One of the earliest examples of this problem is the history of the Thirty Years’ War (1618–48), the conflict that resulted in the writing of the four eyewitness accounts quoted above. The Thirty Years’ War originated as a Protestant rebellion in Bohemia, aimed at liberating the country from the Habsburg dynasty, but quickly developed into a German civil war. Many other conflicts were drawn into the war, such as the struggle between Spain and the Netherlands, the struggle between Transylvania and the Austrian Habsburgs and the struggles between French and Habsburg forces and allies in the Alpine regions and in Italy. Nations that had little or nothing to do with the initial conflicts – such as Denmark, Sweden and France – eventually joined the war and thereby contributed to the immense difficulties experienced by 17th-century diplomats, who were trying to put a stop to the seemingly endless bloodshed. It should also be noted that many German princes used the war as a pretext to attack their own enemies, adding family feuds, as in Hesse and Baden, to the complex weave of warfare. Since Spain, Portugal and the Netherlands had established colonies and outposts overseas, the war spread across the Atlantic and the Indian Ocean and might arguably be characterised as the first world war.

The Thirty Years’ War is reflected in a number of sources and textually transmitted perspectives that differ sharply from one another. The participating monarchs each made a point of explaining their actions in theological and juridical terms. Defence issues, pecuniary reasons and explanations based on religion were employed in political discussions, while other reasons were used in propaganda. At the same time, the main events of the war were reported and discussed in newspapers. The war also resulted in the production of fiction, such as Hans Jakob Christoffel von Grimmelshausen’s famous novel Der abenteuerliche Simplicissi­ mus Teutsch (1668). Most interestingly, however, is the fact that a number of eyewitness accounts have survived. Since they, too, differ greatly, historians may view the conflict from several angles.

Many eyewitness accounts were written by victims of the war, for example nuns, priests, parsons and burghers, whose convents, churches and cities were plundered by the armies. Other accounts were produced by soldiers, both German mercenaries and adventurers from other countries, such as Scotland and England, who joined various armies in the 1620s, 1630s and 1640s; it was common for soldiers to switch sides more than once during the course of the war. Robert Monro, James Turner, Thomas Raymond and others described their experiences on the battlefield and on the long marches, often in great detail. Sometimes, the great number of eyewitness accounts make it easy for us to examine one single event from a series of diverging perspectives, for instance with regard to the fall of Magdeburg in 1631. To this should be added accounts written by neutral observers who were forced to traverse Germany, such as William Crowne’s A True Relation of All the Remarkable Places and Passages Observed in the Travels of the Right Honourable Thomas Lord Howard, covering the history of the Earl of Arundel’s embassy to Ferdinand II of Austria in 1636.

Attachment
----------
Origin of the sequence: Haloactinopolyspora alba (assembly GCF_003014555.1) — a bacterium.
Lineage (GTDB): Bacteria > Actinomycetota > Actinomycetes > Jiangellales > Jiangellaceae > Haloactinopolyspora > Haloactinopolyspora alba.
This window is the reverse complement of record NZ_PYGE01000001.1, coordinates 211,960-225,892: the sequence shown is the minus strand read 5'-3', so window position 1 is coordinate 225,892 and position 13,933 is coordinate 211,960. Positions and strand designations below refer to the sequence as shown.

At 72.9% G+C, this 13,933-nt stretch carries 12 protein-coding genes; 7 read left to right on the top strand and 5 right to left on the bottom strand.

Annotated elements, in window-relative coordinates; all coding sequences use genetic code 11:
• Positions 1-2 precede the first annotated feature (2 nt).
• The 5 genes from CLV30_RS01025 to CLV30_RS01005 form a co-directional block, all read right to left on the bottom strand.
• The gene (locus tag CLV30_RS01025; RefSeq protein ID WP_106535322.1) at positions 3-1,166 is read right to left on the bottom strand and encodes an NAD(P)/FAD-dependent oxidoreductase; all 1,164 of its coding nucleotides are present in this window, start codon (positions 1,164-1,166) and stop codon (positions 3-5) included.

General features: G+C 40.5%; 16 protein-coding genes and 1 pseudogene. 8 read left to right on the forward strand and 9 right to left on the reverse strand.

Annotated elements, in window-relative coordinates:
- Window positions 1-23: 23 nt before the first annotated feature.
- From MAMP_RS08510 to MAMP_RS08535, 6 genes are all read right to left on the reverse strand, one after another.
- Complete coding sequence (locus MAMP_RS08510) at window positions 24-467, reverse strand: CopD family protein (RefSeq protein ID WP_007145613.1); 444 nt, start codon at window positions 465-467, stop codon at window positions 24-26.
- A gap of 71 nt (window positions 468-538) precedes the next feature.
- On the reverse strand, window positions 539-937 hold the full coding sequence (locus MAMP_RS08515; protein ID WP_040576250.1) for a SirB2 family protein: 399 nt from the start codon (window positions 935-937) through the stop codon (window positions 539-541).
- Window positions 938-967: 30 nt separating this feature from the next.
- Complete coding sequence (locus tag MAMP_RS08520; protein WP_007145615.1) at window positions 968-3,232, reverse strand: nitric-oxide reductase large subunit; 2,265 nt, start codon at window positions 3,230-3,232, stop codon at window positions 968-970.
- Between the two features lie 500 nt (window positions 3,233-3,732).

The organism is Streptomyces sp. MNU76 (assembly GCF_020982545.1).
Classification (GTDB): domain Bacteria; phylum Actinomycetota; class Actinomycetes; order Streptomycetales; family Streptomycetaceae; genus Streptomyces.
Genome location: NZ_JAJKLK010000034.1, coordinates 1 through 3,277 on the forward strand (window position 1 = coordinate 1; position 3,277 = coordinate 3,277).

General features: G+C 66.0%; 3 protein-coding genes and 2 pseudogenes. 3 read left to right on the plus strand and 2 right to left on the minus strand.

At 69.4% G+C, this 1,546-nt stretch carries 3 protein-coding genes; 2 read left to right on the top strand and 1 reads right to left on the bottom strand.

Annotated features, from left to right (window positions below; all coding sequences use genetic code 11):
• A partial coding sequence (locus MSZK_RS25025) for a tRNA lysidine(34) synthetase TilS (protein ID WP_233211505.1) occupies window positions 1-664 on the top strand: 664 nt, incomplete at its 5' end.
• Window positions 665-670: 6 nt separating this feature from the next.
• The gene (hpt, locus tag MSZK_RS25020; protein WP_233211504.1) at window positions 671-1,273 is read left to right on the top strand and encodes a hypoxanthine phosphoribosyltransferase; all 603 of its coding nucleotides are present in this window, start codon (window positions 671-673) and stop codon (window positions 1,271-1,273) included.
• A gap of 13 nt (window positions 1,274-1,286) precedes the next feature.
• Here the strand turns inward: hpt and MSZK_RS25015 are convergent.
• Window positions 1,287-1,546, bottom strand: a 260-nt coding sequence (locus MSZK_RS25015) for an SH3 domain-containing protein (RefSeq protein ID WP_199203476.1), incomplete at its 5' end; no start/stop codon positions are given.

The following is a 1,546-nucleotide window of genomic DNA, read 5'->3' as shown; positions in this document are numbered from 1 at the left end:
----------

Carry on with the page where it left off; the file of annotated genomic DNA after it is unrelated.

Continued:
All in all, these sources provide us with several excellent opportunities to compare various images and experiences of the Thirty Years’ War with each other. However, if we read about the war in a standard textbook, this multitude of angles is usually absent. The war is described in a largely predictable fashion that fails to take into account the wealth of information at our disposal.

Swedish historiography may serve as an illustration of the general tendency. In the vast majority of Swedish overviews of the Thirty Years’ War, the events between 1618 and 1630 are quickly summarised. A point is made of the fact that King Christian IV of Denmark was utterly defeated, but otherwise, the first 12 years of the war are treated as a prelude to the events of the years 1630-32. In 1630, King Gustavus Adolphus of Sweden launched a successful invasion of Northern Germany. At the battle of Breitenfeld in 1631, the Swedish forces crushed Tilly’s Catholic army and turned the tides of the war. From then until the death of Gustavus Adolphus in the battle of Lützen in November 1632, Sweden played a greater role in world politics than on few other occasions. After the death of the king, the standard Swedish relation of the Thirty Years’ War changes in style and the rest of the war is treated as a lengthy epilogue to the climax of 1632. Finally, the Peace of Westphalia in 1648, one of the most successful treaties in Swedish history, is given due consideration and the various German territories gained by the Swedish monarchy are carefully enumerated. Taken as a whole, the Thirty Years’ War is visualised as an international conflict that served to pave the way for the Swedish Age of Greatness (stormaktstiden).

In traditional German accounts of the Thirty Years’ War, the image is different. The classical German vision of the era, popularised in Gustav Freytag’s Bilder aus der deutschen Vergangenheit, a five-volume work published between 1859 and 1867, is that of a deluge, a tragic history of rape, plunder and death. Germany is perceived as the victim of ruthless armies from foreign countries and of the egoistic ambitions of warlords and statesmen, such as the Austrian, Spanish, Danish and Swedish monarchs and Cardinal Richelieu in France. The war is described as a nightmare that left large tracts of German land waste, after which the country was doomed to remain a political and economic dwarf for more than a century.